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Just when I thought Murphy was gone on an extended vacation, he comes back to visit me. I received a call from my tenant stating the sink is leaking underneath. I was hoping it was only a minor repair and that maybe a washer had gone bad in the faucet. If I only needed to replace a faucet, I would be out of pocket for less than $100.

I had my handyman take a look at it and it was a little worse than I thought. Looks like not only will the faucet need to be replaced, the sink basin will also need to be replaced. The old sink can't be used since the holes that were bored for that sink have rotted and there is no material for the fasteners underneath to hold on to.

I received a quote to repair the sink for around $800 which includes the labor and materials needed to complete the repair. This quote was from the handyman I've used for a couple of years and I'm pretty sure I can trust him. He does all the work on my rental property and he's also done some work for me at my primary home (tiling my kitchen and crown molding). I usually glance at the estimate he gives me and either say ok or if I feel the labor costs are out of line, we discuss it a little further. I don't know what he was thinking on this one because he went with the highest quality sink and faucet. Of the total $800 estimate, materials consisted of $600. I knew the materials costs were out of line for a sink and faucet so I headed down to the home repair store. After I finished shopping for the materials, I was able to trim the total cost of the repair down to less than $500 while still using quality materials.

It's funny about the timing. I just finished fully funding my rental property savings account thanks to an additional paycheck this month. It's like Murphy was peeking into my bank account. Just like the last repair I had to do for the rental property, it was a minor inconvenience and not the end of the world. Thanks to me saving money in a separate account for times like this, I didn't have to sweat the repair and wonder where I would find the money.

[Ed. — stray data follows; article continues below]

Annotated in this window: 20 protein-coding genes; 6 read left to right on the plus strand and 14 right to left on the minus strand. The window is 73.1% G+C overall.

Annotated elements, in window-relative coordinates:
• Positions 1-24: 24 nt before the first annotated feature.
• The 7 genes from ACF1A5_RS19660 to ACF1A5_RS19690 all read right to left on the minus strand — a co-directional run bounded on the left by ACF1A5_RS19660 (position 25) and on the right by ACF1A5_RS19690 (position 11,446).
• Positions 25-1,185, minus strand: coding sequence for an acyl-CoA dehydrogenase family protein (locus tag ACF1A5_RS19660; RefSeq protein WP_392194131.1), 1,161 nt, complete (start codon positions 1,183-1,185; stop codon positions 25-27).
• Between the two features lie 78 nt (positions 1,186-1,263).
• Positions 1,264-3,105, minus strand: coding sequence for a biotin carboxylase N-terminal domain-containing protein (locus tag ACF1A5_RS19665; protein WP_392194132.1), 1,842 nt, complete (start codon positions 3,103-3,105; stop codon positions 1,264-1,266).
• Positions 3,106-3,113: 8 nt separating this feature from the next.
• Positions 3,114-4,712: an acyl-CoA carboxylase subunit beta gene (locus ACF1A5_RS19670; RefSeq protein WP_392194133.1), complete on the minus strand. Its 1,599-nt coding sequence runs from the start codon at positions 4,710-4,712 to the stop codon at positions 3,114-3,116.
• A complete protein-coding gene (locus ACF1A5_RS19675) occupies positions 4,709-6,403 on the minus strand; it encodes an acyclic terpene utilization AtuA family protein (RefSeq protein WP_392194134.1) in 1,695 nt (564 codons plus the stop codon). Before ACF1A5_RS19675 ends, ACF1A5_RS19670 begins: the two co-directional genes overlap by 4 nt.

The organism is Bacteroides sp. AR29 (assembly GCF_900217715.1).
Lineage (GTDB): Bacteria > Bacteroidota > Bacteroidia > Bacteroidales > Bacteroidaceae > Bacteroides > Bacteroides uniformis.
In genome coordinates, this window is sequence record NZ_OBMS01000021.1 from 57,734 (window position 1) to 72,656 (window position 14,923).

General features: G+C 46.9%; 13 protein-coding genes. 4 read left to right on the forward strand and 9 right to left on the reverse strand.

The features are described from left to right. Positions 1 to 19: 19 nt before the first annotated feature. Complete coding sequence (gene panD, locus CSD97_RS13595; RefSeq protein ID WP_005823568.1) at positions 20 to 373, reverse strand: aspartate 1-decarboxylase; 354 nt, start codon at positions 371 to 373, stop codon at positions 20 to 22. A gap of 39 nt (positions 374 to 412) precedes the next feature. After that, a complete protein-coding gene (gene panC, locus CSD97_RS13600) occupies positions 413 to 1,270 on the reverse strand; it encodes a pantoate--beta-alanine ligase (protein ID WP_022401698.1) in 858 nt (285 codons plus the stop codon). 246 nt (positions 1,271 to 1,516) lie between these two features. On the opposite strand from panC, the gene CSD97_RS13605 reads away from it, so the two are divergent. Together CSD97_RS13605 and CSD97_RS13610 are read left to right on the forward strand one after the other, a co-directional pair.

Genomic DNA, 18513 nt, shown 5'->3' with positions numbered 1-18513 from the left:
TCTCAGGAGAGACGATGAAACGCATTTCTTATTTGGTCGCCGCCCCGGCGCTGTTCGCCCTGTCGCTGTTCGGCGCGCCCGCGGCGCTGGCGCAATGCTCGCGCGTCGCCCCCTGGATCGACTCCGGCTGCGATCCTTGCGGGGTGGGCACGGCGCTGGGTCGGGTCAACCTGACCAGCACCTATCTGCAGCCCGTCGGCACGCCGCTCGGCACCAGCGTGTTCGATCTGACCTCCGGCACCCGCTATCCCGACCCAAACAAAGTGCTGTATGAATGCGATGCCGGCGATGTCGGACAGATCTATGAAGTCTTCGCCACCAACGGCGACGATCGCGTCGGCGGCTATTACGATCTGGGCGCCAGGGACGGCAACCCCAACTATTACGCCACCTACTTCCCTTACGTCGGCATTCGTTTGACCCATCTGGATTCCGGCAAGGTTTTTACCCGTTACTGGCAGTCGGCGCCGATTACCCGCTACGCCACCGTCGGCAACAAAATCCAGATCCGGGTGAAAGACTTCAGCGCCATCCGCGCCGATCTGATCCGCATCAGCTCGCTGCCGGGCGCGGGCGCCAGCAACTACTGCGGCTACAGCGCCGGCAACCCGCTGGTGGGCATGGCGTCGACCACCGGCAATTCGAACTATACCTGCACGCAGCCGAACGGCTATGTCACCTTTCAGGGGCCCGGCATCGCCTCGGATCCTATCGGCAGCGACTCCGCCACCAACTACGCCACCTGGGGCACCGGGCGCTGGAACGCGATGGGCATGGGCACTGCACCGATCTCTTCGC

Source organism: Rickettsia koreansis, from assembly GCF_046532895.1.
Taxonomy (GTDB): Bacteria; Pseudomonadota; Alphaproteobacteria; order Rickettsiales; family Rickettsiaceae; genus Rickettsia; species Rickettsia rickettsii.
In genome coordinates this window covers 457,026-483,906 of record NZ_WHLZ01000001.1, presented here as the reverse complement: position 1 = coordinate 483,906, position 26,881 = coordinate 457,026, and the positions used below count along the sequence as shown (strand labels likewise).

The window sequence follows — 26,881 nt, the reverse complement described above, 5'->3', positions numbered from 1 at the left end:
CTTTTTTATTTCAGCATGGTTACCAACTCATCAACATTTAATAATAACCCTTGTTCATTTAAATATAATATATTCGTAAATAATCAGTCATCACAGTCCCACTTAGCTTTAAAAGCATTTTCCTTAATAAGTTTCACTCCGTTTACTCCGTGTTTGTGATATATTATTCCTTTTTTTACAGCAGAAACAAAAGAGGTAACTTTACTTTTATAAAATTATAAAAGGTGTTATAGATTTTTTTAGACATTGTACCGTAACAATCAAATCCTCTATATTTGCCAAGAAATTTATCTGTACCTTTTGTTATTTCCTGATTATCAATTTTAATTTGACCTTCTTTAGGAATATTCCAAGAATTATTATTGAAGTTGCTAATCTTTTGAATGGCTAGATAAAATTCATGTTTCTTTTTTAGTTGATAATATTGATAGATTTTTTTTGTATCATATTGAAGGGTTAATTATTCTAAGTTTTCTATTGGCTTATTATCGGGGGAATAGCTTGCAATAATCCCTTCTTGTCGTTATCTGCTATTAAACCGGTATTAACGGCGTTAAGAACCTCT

If you don't have an Emergency Fund, START TODAY! (Hint: ING Direct is a great place to start a savings account). Murphy is always lurking around the corner just waiting to cause you a little financial stress. Be prepared and you can tell Murphy to go pound salt.


  1. Anonymous // July 21, 2008 at 7:36 AM  

    Sounds like a lot of work. Would you still recommend property investment as a great option? Or would you recommend something else?

  2. MoneyBlogga // July 21, 2008 at 11:36 AM  

    Property investment is the gift that just keeps on ..... giving. Giving you headaches, bad tenants, good tenants that go bad, repair lists ad nauseum. It can also give you a good income if you do it right. I'm one of those annoying people who will listen intently to others' advice and then not follow a word of it. I have to learn from actually making the mistake which can be a very expensive mistake when talking about purchasing rental property.

  3. SingleGuyMoney // July 21, 2008 at 5:59 PM  

    @Ryan: I got pretty lucky when I became a landlord. I got a good paying tenant who's been with me for over 2 years. I would probably do it again.

  4. Anonymous // July 22, 2008 at 8:16 PM  

    isn't that funny how that happens? the mins things are going smoothly and POW - you get hit w/ something out of the blue.

    A kinda-sorta-not-really-similar thing happened to us last week - a pipe in our basement got backed up and water decided to swim around a bit :( While it def. sucked, i learned a LOT and got away with fixing it myself for a good $100 and 6 hours of time! (woohoo)

    Anyways, i hope it all works out well my man!